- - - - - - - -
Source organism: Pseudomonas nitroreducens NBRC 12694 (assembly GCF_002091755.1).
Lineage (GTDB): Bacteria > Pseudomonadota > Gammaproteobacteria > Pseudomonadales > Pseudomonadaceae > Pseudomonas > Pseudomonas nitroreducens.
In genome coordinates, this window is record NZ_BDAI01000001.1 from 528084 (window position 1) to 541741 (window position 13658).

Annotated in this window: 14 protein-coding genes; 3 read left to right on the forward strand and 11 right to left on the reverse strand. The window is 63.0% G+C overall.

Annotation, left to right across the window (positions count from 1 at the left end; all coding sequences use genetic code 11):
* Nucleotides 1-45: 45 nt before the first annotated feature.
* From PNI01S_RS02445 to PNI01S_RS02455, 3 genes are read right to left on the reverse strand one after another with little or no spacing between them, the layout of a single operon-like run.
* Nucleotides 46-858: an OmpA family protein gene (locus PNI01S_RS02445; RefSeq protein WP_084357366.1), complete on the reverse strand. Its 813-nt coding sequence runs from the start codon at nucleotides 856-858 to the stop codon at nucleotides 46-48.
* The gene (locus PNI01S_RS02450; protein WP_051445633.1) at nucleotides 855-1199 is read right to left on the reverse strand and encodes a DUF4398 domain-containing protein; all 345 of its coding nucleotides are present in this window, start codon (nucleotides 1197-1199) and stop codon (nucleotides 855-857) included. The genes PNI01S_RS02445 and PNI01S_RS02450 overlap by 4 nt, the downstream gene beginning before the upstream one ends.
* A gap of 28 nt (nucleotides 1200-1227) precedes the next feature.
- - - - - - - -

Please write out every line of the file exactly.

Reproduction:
Source organism: Pseudomonas nitroreducens NBRC 12694 (assembly GCF_002091755.1).
Lineage (GTDB): Bacteria > Pseudomonadota > Gammaproteobacteria > Pseudomonadales > Pseudomonadaceae > Pseudomonas > Pseudomonas nitroreducens.
In genome coordinates, this window is record NZ_BDAI01000001.1 from 528084 (window position 1) to 541741 (window position 13658).

Annotated in this window: 14 protein-coding genes; 3 read left to right on the forward strand and 11 right to left on the reverse strand. The window is 63.0% G+C overall.

Annotation, left to right across the window (positions count from 1 at the left end; all coding sequences use genetic code 11):
* Nucleotides 1-45: 45 nt before the first annotated feature.
* From PNI01S_RS02445 to PNI01S_RS02455, 3 genes are read right to left on the reverse strand one after another with little or no spacing between them, the layout of a single operon-like run.
* Nucleotides 46-858: an OmpA family protein gene (locus PNI01S_RS02445; RefSeq protein WP_084357366.1), complete on the reverse strand. Its 813-nt coding sequence runs from the start codon at nucleotides 856-858 to the stop codon at nucleotides 46-48.
* The gene (locus PNI01S_RS02450; protein WP_051445633.1) at nucleotides 855-1199 is read right to left on the reverse strand and encodes a DUF4398 domain-containing protein; all 345 of its coding nucleotides are present in this window, start codon (nucleotides 1197-1199) and stop codon (nucleotides 855-857) included. The genes PNI01S_RS02445 and PNI01S_RS02450 overlap by 4 nt, the downstream gene beginning before the upstream one ends.
* A gap of 28 nt (nucleotides 1200-1227) precedes the next feature.